Dans dix ans, 20% de la population avait plus de 60 ans et le nombre des jeunes de 20-24 ans aura diminué de moitié.

La croissance économique devrait prendre un coup d’arrêt à moins que le pays ne puisse reculer l’âge de la retraite qui est aujourd’hui de 56 ans, mobiliser la main-d’œuvre rurale afin qu’elle travaille dans les usines, par exemple en encourageant les entreprises à délocaliser leurs usines vers l’intérieur du pays, et introduire des technologies permettant d’améliorer la productivité plutôt que de s’appuyer sur une main-d’œuvre bon marché.

A moins que de telles mesures soient prises, la croissance de l’économie chinoise stagnera. Cela pourrait-il conduire à des mouvements sociaux ?

WATER IN ASIA

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WATER IN ASIA

Demographic growth, increased needs of both agriculture and industry are putting increased pressure on water resources in Asia where water variability and scarcity have always been important. Importantly, the issue concerns three of the nuclear powers of the continent: China, India and Pakistan. Indeed, the big river systems of the Indus and of the Ganges-Brahmaputra-Meghna flowing into India and, for the former into Pakistan, originate in the Himalayas and the Tibetan plateau.

It is important that these shared resources create a positive interdependence leading to a good management rather than rivalry for access.

Hydrology projects and water diversion by China and Nepal are a major cause of worry by India.

The net result is that, in a number of Asian countries, the supply chain of a variety of products, not least of which those of the food industry, will increasingly be threatened and will lead to higher prices and even total disruption.

If water availability is not better managed, countries that will have better access to water will dominate the food industry and Asia will become fully dependent on imports.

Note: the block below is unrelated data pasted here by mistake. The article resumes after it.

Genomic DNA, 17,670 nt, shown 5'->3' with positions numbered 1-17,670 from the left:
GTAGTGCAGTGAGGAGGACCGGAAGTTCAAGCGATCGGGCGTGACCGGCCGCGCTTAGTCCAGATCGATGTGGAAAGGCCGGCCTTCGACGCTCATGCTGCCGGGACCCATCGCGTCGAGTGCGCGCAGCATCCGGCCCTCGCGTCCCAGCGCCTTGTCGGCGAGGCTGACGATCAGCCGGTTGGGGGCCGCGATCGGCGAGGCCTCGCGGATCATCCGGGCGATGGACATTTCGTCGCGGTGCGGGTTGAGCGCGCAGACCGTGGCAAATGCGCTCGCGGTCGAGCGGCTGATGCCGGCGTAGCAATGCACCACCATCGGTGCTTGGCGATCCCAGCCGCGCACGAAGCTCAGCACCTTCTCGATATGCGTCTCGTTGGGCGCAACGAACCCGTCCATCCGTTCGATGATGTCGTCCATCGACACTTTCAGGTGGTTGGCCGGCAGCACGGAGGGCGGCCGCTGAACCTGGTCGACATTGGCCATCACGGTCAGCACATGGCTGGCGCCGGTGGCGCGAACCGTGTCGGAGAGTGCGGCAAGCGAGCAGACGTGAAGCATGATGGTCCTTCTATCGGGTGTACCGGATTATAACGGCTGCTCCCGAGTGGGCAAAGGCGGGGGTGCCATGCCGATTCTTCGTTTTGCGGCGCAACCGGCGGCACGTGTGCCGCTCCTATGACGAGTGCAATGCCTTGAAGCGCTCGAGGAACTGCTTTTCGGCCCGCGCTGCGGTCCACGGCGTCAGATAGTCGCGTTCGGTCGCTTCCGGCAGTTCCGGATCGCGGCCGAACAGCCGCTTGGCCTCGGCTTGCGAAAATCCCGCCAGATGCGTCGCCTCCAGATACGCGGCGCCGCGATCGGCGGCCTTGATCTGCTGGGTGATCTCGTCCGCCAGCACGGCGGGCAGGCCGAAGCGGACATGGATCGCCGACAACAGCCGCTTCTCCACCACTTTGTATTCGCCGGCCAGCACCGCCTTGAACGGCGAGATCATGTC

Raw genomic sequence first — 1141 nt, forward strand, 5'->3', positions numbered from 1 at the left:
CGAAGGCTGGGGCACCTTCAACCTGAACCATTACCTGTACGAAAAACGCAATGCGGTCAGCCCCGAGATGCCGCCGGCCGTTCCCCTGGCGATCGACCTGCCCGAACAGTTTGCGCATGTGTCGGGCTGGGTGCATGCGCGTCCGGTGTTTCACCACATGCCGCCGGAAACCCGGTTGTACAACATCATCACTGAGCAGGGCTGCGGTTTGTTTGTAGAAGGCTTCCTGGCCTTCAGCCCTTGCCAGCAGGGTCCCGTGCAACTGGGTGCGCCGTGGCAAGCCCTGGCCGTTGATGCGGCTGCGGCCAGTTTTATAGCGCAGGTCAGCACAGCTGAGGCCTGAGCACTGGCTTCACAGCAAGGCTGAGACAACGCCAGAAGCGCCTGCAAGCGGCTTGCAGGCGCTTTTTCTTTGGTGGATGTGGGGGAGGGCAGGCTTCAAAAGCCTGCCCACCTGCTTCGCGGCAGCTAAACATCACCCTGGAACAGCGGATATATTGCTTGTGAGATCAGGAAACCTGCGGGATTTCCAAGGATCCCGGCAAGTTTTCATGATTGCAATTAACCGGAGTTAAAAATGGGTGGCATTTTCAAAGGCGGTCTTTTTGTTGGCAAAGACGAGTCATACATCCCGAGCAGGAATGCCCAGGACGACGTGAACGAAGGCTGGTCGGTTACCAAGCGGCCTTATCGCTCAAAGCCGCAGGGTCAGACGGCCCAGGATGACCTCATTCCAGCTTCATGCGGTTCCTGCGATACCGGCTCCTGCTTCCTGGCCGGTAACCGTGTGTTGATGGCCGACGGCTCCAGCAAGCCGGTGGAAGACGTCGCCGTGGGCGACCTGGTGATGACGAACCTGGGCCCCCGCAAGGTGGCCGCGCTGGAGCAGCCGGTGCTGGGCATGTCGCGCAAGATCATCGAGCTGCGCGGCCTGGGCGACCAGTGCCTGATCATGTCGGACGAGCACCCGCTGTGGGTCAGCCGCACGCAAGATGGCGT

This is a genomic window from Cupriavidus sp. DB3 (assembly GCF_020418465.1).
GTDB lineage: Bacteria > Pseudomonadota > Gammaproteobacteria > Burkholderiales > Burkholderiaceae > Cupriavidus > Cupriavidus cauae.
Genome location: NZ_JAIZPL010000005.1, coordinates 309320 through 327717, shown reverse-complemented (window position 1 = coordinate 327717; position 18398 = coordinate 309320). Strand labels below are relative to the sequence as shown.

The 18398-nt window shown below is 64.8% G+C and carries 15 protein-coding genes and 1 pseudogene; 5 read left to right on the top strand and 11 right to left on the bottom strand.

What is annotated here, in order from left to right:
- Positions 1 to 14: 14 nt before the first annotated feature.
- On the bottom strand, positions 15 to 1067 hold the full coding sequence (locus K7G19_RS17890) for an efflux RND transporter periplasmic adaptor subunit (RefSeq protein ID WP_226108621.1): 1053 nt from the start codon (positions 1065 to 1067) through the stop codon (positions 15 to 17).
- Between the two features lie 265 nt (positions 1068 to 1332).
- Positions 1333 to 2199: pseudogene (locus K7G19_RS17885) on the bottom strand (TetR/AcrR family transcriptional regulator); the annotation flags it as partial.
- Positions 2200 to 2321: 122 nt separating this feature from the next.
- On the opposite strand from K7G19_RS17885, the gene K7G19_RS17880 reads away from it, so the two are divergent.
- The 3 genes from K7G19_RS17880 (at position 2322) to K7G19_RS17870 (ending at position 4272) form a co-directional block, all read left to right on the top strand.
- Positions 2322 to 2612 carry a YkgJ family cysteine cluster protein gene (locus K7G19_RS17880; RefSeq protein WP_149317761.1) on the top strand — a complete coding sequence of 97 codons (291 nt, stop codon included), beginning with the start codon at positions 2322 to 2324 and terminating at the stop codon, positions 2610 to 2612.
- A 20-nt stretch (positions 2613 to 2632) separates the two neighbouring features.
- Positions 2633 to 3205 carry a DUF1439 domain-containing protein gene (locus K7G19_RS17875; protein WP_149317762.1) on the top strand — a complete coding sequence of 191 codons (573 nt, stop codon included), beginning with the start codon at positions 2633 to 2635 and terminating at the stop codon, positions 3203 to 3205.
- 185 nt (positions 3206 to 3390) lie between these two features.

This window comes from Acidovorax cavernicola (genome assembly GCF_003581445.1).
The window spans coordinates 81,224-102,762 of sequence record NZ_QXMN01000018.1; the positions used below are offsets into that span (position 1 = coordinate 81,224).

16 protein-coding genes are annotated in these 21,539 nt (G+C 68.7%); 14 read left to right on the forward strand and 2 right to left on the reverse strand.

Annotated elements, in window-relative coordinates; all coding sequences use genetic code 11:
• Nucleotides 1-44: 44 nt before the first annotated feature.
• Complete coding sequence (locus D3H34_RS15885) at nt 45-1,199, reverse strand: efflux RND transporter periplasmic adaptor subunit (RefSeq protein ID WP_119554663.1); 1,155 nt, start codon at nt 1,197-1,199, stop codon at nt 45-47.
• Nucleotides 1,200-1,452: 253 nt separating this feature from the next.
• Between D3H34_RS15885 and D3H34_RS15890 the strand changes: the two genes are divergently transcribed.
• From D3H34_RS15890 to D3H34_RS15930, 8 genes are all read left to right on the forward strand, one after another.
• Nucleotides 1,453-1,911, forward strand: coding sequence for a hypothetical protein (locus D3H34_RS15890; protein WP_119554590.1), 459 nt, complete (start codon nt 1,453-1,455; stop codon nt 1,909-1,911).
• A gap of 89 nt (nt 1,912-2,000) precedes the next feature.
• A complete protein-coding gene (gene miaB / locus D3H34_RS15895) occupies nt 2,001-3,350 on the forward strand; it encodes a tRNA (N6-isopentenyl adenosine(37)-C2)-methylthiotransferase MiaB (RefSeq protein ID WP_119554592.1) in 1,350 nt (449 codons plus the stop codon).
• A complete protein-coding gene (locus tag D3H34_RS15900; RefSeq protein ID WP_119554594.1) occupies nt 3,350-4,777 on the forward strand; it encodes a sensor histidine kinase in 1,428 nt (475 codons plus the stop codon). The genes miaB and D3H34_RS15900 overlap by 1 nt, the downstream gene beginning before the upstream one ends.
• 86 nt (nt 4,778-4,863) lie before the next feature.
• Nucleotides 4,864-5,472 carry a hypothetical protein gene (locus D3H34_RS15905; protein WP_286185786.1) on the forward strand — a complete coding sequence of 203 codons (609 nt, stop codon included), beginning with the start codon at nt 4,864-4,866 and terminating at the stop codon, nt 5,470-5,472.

L’EAU EN ASIE

La croissance démographique, les besoins sans cesse croissants de l’agriculture et de l’industrie, sont des facteurs importants sur les ressources en eau du continent asiatique, où la disponibilité des ressources hydrauliques a toujours été variable. Il est important de noter que le problème de la gestion des ressources hydrauliques concerne trois puissances nucléaires : la Chine, l’Inde et le Pakistan. En effet, les grands bassins fluviaux que sont l’Indus et le Ganges-Brahmaputra-Meghan coulent en Inde et, pour ce qui concerne le premier de ces fleuves, au Pakistan, mais on leur origine dans la chaîne de l’Hymalaya et dans le plateau tibétain.

Il est important que le partage de ces ressources soit le fruit d’une interdépendance positive conduisant à une bonne gestion plutôt qu’à une rivalité pour accès à ces réserves.

Les projets hydrologiques et la diversion des ressources aquatiques par la Chine et le Népal sont une cause importante d’inquiétude de la part de l’Inde.

Le résultat final est que, dans un nombre de pays asiatiques, la fourniture d’une variété de produits, en particulier de l’industrie agro-alimentaire, sera de plus en plus menacée, et conduira à une hausse des prix, voir à des pénuries.

Si les ressources hydrauliques ne sont pas mieux gérés, les pays ayant un accès plus favorable à des ressources hydrauliques domineront l’industrie agro-

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 KNOWLEDGE AND THE SUPPLY CHAIN

 Product complexity, specialization and the lowering of duties and transport costs – these last two being vital elements of the globalization process -, has atomized the supply chain, and consequently the knowledge detained by the inventor and marketer of the product.

 Most products today are assemblies of components that have been produced by different companies in a variety of countries. The knowledge required for the manufacture of each of these components is disseminated through the value chain. This, in turn, increases complexity.

 Complexity increases risk as well as the need for innovators to rely entirely on external holders of knowledge.

 The question now is whether innovators can continue to innovate if knowledge is so finely divided and how does such a thin division of labor affect economic growth, or rather transfer of wealth from one country to another.

 LA CONNAISSANCE ET LA CHAINE D’APPROVISIONNEMENT

 La complexité des produits, la spécialisation et la réduction des droits de douane et des coûts de transport – ces deux derniers étant des éléments déterminants du processus de mondialisation -, a atomisé la chaîne d’approvisionnement et, par conséquent, la connaissance détenue par l’inventeur et mercaticien du produit.

 Aujourd’hui la plupart des produits sont assemblés à partir de composants qui ont été produits par diverses entreprises dans plusieurs pays. La connaissance requise pour la fabrication de chacun de ces composants est disséminée à travers la chaîne de la valeur. Cela augmente la complexité.